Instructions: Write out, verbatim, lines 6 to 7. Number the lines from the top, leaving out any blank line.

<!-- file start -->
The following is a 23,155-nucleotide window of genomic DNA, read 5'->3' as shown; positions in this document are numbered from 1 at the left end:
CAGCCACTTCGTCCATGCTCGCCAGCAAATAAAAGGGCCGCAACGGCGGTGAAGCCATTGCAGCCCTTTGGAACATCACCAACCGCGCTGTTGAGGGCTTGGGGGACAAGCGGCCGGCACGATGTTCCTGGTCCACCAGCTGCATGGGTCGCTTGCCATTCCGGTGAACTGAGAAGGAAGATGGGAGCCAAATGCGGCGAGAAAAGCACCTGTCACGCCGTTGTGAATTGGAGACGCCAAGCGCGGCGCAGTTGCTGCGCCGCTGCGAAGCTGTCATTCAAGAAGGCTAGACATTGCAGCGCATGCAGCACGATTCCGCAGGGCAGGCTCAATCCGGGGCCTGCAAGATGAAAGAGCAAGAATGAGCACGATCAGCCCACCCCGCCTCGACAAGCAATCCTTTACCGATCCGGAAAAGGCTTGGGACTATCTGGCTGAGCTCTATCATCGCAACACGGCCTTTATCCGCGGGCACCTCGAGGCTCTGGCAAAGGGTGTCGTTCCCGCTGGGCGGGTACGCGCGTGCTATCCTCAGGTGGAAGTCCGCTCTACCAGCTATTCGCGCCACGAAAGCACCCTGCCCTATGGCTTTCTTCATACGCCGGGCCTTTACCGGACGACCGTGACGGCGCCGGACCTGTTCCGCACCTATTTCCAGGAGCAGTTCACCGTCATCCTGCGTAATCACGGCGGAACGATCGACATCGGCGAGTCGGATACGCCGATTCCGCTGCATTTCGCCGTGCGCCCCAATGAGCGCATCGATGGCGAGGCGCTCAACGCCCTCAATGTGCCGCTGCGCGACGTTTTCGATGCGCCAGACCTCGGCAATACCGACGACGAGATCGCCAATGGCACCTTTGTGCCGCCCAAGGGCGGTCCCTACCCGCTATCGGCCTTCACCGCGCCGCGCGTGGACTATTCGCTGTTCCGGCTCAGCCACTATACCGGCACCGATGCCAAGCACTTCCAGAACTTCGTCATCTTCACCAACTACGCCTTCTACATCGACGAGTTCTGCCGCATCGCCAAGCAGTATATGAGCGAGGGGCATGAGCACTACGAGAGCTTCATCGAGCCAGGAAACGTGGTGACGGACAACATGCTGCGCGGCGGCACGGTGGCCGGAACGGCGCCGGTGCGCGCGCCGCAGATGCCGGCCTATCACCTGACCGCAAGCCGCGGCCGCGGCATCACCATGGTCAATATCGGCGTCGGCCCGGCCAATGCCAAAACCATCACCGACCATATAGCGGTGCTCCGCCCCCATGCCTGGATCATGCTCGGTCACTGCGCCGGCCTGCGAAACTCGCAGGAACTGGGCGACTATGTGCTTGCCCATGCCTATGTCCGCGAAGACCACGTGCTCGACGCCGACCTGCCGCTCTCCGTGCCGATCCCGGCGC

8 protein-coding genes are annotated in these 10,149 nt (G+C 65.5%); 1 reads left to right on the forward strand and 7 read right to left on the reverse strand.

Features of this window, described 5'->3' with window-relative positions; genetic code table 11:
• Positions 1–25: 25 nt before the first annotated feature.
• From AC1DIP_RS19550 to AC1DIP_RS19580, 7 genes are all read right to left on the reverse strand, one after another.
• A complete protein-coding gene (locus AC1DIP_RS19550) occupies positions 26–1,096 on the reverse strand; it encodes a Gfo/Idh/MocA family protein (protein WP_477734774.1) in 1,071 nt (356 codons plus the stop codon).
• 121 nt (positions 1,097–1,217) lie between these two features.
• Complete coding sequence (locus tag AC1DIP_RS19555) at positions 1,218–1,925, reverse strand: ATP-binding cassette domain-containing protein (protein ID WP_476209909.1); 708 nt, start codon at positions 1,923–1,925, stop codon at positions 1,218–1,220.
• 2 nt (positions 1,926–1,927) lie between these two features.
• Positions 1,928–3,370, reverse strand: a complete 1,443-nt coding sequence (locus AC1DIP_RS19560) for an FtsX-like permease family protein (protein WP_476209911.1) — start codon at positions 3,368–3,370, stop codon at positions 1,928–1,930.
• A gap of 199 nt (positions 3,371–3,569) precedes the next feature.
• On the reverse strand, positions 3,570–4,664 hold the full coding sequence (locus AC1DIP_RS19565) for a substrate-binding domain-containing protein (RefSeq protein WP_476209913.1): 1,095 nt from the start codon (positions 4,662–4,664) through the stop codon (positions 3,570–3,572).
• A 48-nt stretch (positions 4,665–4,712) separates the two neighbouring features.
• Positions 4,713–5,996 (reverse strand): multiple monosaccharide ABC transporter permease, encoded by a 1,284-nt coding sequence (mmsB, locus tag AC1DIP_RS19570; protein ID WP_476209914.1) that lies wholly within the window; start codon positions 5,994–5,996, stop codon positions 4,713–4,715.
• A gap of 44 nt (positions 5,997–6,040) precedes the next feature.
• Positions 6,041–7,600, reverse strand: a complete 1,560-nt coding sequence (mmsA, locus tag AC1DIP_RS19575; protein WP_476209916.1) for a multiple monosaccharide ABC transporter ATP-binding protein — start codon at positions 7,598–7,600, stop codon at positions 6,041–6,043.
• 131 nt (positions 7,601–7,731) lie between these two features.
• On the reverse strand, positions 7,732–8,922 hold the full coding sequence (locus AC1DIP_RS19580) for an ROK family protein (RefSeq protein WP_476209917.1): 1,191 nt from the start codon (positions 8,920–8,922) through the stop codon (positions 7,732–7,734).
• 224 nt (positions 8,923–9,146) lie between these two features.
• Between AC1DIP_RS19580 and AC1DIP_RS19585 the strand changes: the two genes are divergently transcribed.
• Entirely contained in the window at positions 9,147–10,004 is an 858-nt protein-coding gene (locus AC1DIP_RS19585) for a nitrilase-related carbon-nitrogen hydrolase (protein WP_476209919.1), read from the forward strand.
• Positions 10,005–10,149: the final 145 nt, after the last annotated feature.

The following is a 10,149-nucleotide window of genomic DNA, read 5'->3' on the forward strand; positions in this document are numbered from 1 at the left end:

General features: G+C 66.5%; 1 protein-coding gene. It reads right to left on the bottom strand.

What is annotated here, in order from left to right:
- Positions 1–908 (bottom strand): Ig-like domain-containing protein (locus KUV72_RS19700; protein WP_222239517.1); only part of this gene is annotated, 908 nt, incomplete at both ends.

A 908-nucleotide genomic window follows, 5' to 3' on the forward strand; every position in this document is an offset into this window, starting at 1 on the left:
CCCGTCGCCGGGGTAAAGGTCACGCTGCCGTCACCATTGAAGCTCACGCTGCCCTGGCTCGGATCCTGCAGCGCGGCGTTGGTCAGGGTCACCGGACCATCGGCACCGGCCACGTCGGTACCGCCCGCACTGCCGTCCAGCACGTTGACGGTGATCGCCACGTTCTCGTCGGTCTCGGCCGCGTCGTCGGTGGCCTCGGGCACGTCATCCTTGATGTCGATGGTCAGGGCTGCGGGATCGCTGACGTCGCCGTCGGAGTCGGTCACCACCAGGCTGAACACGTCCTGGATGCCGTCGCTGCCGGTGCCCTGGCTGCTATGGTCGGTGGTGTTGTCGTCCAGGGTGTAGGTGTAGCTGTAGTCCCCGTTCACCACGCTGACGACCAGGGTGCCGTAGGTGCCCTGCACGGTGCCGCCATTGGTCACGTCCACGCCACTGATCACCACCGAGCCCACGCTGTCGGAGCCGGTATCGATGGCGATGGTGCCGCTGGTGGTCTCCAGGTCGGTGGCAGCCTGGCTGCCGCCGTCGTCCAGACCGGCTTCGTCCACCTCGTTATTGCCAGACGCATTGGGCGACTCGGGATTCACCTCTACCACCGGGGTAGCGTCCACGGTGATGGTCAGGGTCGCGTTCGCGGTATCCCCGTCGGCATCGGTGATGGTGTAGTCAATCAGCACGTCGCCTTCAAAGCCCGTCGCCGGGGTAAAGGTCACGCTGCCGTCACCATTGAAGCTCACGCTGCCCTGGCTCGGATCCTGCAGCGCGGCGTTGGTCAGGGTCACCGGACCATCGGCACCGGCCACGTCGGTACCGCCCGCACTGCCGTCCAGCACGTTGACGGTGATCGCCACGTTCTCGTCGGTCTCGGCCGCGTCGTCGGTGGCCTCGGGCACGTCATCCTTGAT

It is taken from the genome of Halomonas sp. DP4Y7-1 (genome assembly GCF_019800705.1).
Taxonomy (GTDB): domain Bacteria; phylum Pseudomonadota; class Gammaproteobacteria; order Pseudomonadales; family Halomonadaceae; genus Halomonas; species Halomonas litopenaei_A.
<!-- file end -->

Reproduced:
• From AC1DIP_RS19550 to AC1DIP_RS19580, 7 genes are all read right to left on the reverse strand, one after another.
• A complete protein-coding gene (locus AC1DIP_RS19550) occupies positions 26–1,096 on the reverse strand; it encodes a Gfo/Idh/MocA family protein (protein WP_477734774.1) in 1,071 nt (356 codons plus the stop codon).